Today’s students are consumers of videos for entertainment. Is watching a video for learning/instruction different than watching a video for entertainment? Yes, how you watch a video for entertainment is totally different than watching a video for learning or instruction. This may seem clear to adults, but isn’t necessarily for students. Most students do not realize that there is a difference, so we as teachers need to explicitly teach our students about the difference. Giving students tips on how to watch a video for learning/instruction, then modeling in front of the students how to watch your videos for learning/instruction is important for flipped learning success.
Below is an acronym that I use to help my students remember what to do: LIFT. The first thing I want my students to do when watching a video for learning/instruction is to focus on Learning versus just starting the video and letting it play. Having the video play before your eyes does not mean you are learning the material. Watching a video for learning means that the students should be Involved in the video by pausing the video at times to either write notes or work on a problem before they watch me do the problem on the video. They may even need to rewind part of the video if they either missed something or did not understand something. Being Involved also means taking notes. For me that means writing down at a minimum all the material that I write during the video.
During the beginning of your course with the students you should model what it looks like for students to be Involved in your video. You can and should tell your students how to be Involved in the video but you must model it for them. To model being Involved in the video, play the video for the lesson in the classroom then pause the video at different points and tell the students why you paused the video and what they should be doing during the pause. At times rewind the video and explain to the students why you are rewinding the video at this spot. Depending on your students, you may have to do this for several days before they fully understand when to pause/rewind and why. You may even want to tell your students in the initial videos when to pause/rewind the videos to help the students to get use to pausing/rewinding videos.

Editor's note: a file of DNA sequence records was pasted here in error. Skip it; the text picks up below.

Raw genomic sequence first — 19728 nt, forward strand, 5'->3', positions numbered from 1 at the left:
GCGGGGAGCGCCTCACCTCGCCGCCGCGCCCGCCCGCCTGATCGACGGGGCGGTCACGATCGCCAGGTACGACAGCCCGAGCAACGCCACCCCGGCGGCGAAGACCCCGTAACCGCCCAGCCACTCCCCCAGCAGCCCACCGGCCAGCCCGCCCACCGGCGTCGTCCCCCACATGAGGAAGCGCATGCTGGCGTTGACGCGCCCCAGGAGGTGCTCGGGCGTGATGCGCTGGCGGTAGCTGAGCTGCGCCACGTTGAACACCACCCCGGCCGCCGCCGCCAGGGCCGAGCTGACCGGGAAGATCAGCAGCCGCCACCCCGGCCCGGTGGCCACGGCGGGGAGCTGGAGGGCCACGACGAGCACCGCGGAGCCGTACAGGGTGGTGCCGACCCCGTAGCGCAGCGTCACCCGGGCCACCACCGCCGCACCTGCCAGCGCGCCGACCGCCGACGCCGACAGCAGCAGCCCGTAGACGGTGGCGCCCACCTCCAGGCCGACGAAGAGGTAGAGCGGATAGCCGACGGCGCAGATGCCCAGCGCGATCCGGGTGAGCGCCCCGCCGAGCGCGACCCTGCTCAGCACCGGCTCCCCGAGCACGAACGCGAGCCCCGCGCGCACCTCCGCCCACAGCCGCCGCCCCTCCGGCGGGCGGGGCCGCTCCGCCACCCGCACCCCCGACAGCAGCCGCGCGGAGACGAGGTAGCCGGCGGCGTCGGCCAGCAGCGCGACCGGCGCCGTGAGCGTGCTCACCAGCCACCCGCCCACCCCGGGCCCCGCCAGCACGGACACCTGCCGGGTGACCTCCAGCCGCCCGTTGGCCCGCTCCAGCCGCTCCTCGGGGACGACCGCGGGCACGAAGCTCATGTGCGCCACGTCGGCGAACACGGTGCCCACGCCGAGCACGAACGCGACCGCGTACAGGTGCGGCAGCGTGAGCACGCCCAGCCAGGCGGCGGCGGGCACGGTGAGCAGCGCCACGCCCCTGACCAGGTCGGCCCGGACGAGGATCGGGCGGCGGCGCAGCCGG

In addition to wanting my students to focus on Learning and being Involved in the video, I want them to Focus their attention on the video. To help students Focus on the video they typically have to deal with their Tech. What does Tech mean? It means if you are watching on a tablet like an iPad, turn off your notifications (so you will not be tempted to look at the latest thing to come from your friends during the video), close extra apps (music, game, and other apps), and close extra tabs in the browser of the tablet. If you are watching on a computer then close extra tabs in your browser (email, Twitter…), turn off your music, and close programs that you do not need for watching the video and taking notes. No matter on what device you are watching the videos, turn off your music, listen with headphones and deal with your cellphone (ideally turn it off or at a minimum turn off the volume and vibration so you will not be tempted to look at your phone when the latest notification comes through).
LIFT when Watching Videos for Learning.
· Learning - be concerned about learning vs. just getting the video watched
· Involved - be involved in the video by pausing/rewinding the video and take notes
· Focus - focus your attention on the video
· Tech - turn off notifications, close extra tabs, put electronic devices away, close extra apps, do not answer cell phone calls and messages, listen with Headphones
Modified from Lisa Light's FIT acronym